John Nichols called the speech “short on populist specifics.” He calls for Clinton to go “all in,” as FDR did much earlier than the Four Freedoms speech Clinton’s Four Fights speech was meant to echo. Roosevelt went all in against “economic royalists.”

“There are two ways of viewing the Government’s duty in matters affecting economic and social life,” Roosevelt explained. “The first sees to it that a favored few are helped and hopes that some of their prosperity will leak through, sift through, to labor, to the farmer, to the small business man. That theory belongs to the party of Toryism, and I had hoped that most of the Tories left this country in 1776.”

Roosevelt called out the party of “trickle down” before the phrase existed, a phrase that drew strong boos when Clinton did the same yesterday. And indeed, most of the Tories — Royalists by temperament — did not leave the country after the Treaty of Paris, as I have noted here and at Scrutiny Hooligans:

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The Walmart of states

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A Montana man committed suicide last weekend after murdering his family. His wife was “mocking” him, he told a friend. Police described the survivalist as “a Constitutionalist who didn’t believe in government.” They’re like oxymorons who don’t believe in contradiction that way.

Speaking of not believing in government, Rick Perry, the returning presidential contestant and former Texas governor, boasts how the job-creating, Texas economic “miracle” is a model for how to run the country. (It was the same with another former Texas governor-president. What happened with that?)

The Washington Post’s Harold Meyerson finds the Texas miracle less than miraculous. By two measures of job quality, “Texas rates dead last.” Texans have the highest percentage
of people without health insurance in the country. What’s more, Meyerson writes:

The second measure of job quality is the share of people qualifying for government poverty programs who are nonetheless employed. In April, the University of California Center for Labor Research and Education released a study quantifying the number of Americans receiving Medicaid, food stamps, welfare, children’s health insurance coverage or the earned-income tax credit who have an employed family member. Low-paid work has become so prevalent, the study showed, that the yearly tab of federal dollars going to working families was $128 billion. The state with the highest share of funds going to such families was Texas.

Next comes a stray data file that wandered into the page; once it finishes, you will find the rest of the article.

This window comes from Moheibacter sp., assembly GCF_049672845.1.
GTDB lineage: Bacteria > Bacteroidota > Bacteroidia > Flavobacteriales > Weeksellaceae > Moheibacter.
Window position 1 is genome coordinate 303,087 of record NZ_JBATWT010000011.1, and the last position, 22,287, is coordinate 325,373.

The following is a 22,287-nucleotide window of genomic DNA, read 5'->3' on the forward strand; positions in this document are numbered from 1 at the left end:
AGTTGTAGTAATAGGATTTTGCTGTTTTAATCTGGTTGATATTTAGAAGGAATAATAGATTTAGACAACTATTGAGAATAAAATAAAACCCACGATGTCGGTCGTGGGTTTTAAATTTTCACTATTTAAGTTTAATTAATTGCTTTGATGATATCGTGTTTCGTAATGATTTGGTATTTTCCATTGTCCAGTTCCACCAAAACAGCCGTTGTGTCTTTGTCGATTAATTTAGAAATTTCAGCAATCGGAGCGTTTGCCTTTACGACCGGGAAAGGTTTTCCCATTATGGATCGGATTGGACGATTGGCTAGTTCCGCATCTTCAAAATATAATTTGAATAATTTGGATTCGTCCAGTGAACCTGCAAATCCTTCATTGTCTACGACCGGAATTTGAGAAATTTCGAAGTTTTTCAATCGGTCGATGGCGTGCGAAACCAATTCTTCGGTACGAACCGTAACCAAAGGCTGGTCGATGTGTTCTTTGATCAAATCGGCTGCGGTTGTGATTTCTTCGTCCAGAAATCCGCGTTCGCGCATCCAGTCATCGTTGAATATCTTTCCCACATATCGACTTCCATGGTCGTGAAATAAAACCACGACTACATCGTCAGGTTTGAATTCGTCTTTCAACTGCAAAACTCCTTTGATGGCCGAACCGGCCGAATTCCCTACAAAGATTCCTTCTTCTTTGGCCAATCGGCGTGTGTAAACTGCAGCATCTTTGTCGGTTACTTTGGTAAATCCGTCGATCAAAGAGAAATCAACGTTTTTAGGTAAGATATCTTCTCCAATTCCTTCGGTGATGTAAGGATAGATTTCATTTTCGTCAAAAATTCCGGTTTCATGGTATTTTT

By this measure, Texas is the Walmart of states — something else Texans who don’t believe in government can be proud of. After all, Walmart is a BIG box store.

The 49 other states are subsidizing Perry’s “so-called Texas miracle,” Meyerson writes. “Texas’s use of federal dollars to keep its workers afloat is only deepened by its favor-the-rich-and-soak-the-poor tax policies.”

Should he succeed in taking his model national, Rick Perry’s Texas-sized plan for America, I guess, is to recruit enough “downline” countries to do for America what America is already doing for Texas.

I wonder, does Perry also sell Amway?

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Republicans pound sand

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It is unlikely that Eugene Robinson wrote the online headline for his column today: “Republicans might as well pound sand.” But that is the gist of it. Their progress in weakening Hillary Clinton so far is “pretty close to zero.”

The  Democrats have the most admired woman in the country 17 out of the last 18 years. The Republicans have contenders bent on taking away health care from over 6 million neighbors and throwing the weak to the wolves. Can’t imagine why they’re having trouble getting traction.

And while Republican presidential hopefuls are still emerging — the party seems to think it is still a couple bozos short of a clown car — Robinson believes Hillary Clinton is hitting all the right notes:

Her fiery speech last week in defense of voting rights was her campaign’s best moment so far. Clinton slammed several of the leading Republican candidates — by name — for their roles in GOP-led efforts to restrict the franchise through voter-ID laws and other means. And she called for automatic voter registration of all citizens upon reaching age 18.

Talk about hitting the right buttons. The big question about Clinton’s candidacy is whether she can inspire the coalition that twice elected President Obama — young people, minorities, women. Voting rights is an issue that reliably sends African Americans to the polls in large numbers. I’ll be surprised if Clinton doesn’t soon have major messages for Latinos on immigration policy and women on issues of reproductive rights.

How cynical, Republicans complain. Translation: How effective.